Damascus is said to be the oldest continuously inhabited city in the world (along with a few others) and Syria being one of the ancient crossroads between East and West has many claims on significant event in history. Hence, there is a lot of history to see.
One might imagine that the Damascus National Museum would be a good place to start but when we visited about half of it was closed for refurbishment and as is common to most museums in Syria, you are not allowed to take any photographs inside (no one, not even the guides could think of any logical reason) – hence we cannot show you very much.
Proving that you cannot do much when thinking of a new design for a bath, we have this Roman Bath which is identical in design to that in our house in England.
Dumped in the museum gardens were two very nice sections of Roman Mosaic
and rather a nice fish
and then two Animals for Sam – do you know what they are?
The most important work inside was a clay tablet with 30 cuneiform characters on it dating from around 1400 BC. These are said to be the origins of around 10 different alphabets including that used in this blog. We cannot of course show you this tablet so if you want to see it click here and scroll down until you find the image on the right hand side.
However, the above chart does show how 15 other alphabets are related to the original Ugarit alphabet shown on the clay tablet.
Damascus is full of small workshops and shops, here we have a glassblower showing how easy (!) is is to blow a glass vase
and here is a Jacquard loom (invented in 1801) still in use making fine silks. Computer historians will remember that it is one of the first examples of a programmable machine, the pattern being controlled by the “punched wooden cards”. Its invention enables semi-skilled workers to produce patterns designed by others. To change the pattern, you change the card.
The old town (a Unesco World Heritage Site) lives up to its name and is an amazing place full of
alleyways with buildings designed to overhang every space
and shops or cafes tucked into every corner.
There are numerous street side cafes selling food and drink, lunch cost around £2.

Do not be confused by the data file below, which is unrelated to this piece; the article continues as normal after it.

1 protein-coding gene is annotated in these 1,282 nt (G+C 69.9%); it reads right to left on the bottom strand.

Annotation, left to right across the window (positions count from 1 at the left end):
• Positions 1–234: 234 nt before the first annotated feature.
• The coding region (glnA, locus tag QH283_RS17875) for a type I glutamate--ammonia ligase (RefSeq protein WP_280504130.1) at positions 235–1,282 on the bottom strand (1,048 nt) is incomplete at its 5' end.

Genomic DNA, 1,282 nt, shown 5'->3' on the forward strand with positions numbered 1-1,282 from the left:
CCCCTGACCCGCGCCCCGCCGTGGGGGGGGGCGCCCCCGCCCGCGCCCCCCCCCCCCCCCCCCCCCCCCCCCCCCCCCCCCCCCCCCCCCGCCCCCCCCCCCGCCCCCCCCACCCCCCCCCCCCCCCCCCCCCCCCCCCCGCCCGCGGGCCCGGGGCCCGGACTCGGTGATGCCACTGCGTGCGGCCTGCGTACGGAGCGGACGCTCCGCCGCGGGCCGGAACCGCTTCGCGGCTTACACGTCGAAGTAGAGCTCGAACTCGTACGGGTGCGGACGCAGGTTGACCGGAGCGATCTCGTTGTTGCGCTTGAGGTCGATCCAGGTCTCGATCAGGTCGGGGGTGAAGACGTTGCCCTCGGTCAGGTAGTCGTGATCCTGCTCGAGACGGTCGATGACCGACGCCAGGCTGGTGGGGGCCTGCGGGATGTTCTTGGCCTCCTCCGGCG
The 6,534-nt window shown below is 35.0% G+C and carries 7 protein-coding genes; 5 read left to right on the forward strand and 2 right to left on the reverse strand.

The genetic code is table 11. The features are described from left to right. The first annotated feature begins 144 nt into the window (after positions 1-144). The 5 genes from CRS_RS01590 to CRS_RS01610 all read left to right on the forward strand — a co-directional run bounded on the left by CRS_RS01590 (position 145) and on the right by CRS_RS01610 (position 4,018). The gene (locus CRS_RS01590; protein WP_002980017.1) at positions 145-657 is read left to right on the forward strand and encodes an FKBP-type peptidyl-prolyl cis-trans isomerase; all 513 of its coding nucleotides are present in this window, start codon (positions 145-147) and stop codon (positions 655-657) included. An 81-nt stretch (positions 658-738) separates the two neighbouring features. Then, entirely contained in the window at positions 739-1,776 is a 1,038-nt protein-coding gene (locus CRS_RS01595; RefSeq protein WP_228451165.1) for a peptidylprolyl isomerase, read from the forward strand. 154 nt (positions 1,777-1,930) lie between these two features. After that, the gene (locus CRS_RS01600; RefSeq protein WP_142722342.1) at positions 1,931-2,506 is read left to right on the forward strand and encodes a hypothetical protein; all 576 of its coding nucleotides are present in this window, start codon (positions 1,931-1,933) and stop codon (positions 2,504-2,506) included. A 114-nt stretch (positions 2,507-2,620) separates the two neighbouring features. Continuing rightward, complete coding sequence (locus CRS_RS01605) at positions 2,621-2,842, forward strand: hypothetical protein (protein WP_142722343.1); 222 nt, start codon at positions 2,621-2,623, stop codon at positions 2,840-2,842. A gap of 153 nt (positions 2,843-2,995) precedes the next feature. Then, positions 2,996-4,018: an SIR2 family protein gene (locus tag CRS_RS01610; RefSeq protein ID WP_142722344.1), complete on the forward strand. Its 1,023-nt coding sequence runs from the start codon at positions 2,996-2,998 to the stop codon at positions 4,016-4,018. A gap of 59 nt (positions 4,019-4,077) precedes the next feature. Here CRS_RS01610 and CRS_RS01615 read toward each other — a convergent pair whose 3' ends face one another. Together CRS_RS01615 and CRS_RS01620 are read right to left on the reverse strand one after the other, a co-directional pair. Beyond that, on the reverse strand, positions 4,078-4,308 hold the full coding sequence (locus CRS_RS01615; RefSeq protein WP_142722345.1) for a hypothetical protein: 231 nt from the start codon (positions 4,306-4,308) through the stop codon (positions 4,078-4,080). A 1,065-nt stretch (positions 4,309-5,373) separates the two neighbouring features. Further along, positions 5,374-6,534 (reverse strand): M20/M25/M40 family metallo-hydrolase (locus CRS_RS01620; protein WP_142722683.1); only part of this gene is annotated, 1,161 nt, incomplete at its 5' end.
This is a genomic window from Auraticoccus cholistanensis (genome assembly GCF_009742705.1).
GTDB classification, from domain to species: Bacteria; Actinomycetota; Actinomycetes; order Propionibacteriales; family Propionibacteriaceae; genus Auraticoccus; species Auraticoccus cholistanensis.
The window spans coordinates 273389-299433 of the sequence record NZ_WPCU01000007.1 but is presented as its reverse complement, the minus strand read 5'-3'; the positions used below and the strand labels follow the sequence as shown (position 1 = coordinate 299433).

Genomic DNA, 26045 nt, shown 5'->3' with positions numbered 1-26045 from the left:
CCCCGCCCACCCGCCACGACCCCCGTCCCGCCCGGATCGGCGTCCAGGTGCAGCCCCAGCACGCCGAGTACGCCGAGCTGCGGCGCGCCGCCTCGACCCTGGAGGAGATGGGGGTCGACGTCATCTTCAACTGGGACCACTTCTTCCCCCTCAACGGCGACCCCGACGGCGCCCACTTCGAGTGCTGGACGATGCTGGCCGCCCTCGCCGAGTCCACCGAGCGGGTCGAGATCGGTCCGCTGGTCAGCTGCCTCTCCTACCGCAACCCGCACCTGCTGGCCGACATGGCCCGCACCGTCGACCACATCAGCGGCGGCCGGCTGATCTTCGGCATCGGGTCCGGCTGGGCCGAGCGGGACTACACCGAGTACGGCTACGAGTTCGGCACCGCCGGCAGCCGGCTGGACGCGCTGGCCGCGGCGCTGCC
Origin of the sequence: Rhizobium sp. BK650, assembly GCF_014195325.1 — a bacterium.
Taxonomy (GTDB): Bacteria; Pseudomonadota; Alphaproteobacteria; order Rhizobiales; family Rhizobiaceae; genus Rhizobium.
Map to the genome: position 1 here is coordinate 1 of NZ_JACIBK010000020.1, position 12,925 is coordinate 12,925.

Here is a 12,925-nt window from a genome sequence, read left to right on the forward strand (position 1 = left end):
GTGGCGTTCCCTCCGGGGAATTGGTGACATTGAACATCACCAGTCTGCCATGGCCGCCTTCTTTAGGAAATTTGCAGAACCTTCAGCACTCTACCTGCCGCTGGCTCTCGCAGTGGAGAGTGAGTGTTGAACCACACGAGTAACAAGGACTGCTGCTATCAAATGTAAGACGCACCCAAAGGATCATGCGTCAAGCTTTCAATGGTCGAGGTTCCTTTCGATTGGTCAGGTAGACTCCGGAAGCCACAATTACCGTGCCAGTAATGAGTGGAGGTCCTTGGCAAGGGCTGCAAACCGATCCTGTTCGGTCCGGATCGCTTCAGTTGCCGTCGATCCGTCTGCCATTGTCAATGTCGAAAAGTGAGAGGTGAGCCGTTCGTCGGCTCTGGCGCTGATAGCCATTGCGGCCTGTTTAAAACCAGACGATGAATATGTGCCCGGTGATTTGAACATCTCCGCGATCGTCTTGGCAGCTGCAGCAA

The Souk in the old city is an absolutely amazing assault on the senses. It is full of thousands of small shops selling everything you could and might not want. There are clothes shops
Shops selling head scarves
mix it yourself perfumes
places to buy Olive Oil soap
Herbs and spices galore
Sweets probably laden with e-factors
and when you get tired, you can have a drink from a Tamarind (aka Indian Date) drink seller who fills your cup with great performance
and Damascus’s most popular ice cream house
which of course we had to try
The Souk is also the start of “Straight Street” which is mentioned in the Bible as having been travelled by St Paul and he stayed in a house on it. The section we walked was in the Souk.
It is quite strange to be there and to think “St Paul Walked here” (although he would not have seen the Souk).
One of the “must see” sights is the Umayyad Mosque built from 705AD. But before you can go in, you have to be appropriately dressed.
and so Pat (as a woman) had to cover herself with an all encasing robe and I (as a man wearing shorts) was asked to wear a voluminous lower tunic style skirt.
The mosque is the burial place of Saladin (famous for his battles with Richard)
and is a quite amazing place, both in terms of its scale and its artistry.
The Alms House where donations are stored.
A decorated ceiling
Inside the mosque, where unusually (for us at any rate) there is a shrine which houses the “head of John the Baptist”. Whilst here we have been told a lot about the various branches of Islam, their particular beliefs, how the religion works on a day-to-day basis etc. I think it would be true to say that we still find it somewhat confusing.
Wealth and style are usually shown on the inside rather than the outside in Damascus and this restaurant (where we ate one night) is housed behind the most innocuous of doors down a side alley.
The World Cup is of course followed here with as much interest as at home and wherever you go, televisions are tuned in to the games. All around the walls of this restaurant were large screens showing Germany playing New Zealand. In general the Syrians were supporting Germany (who won 4-0) much to the quiet but resigned dismay of two New Zealanders in our group.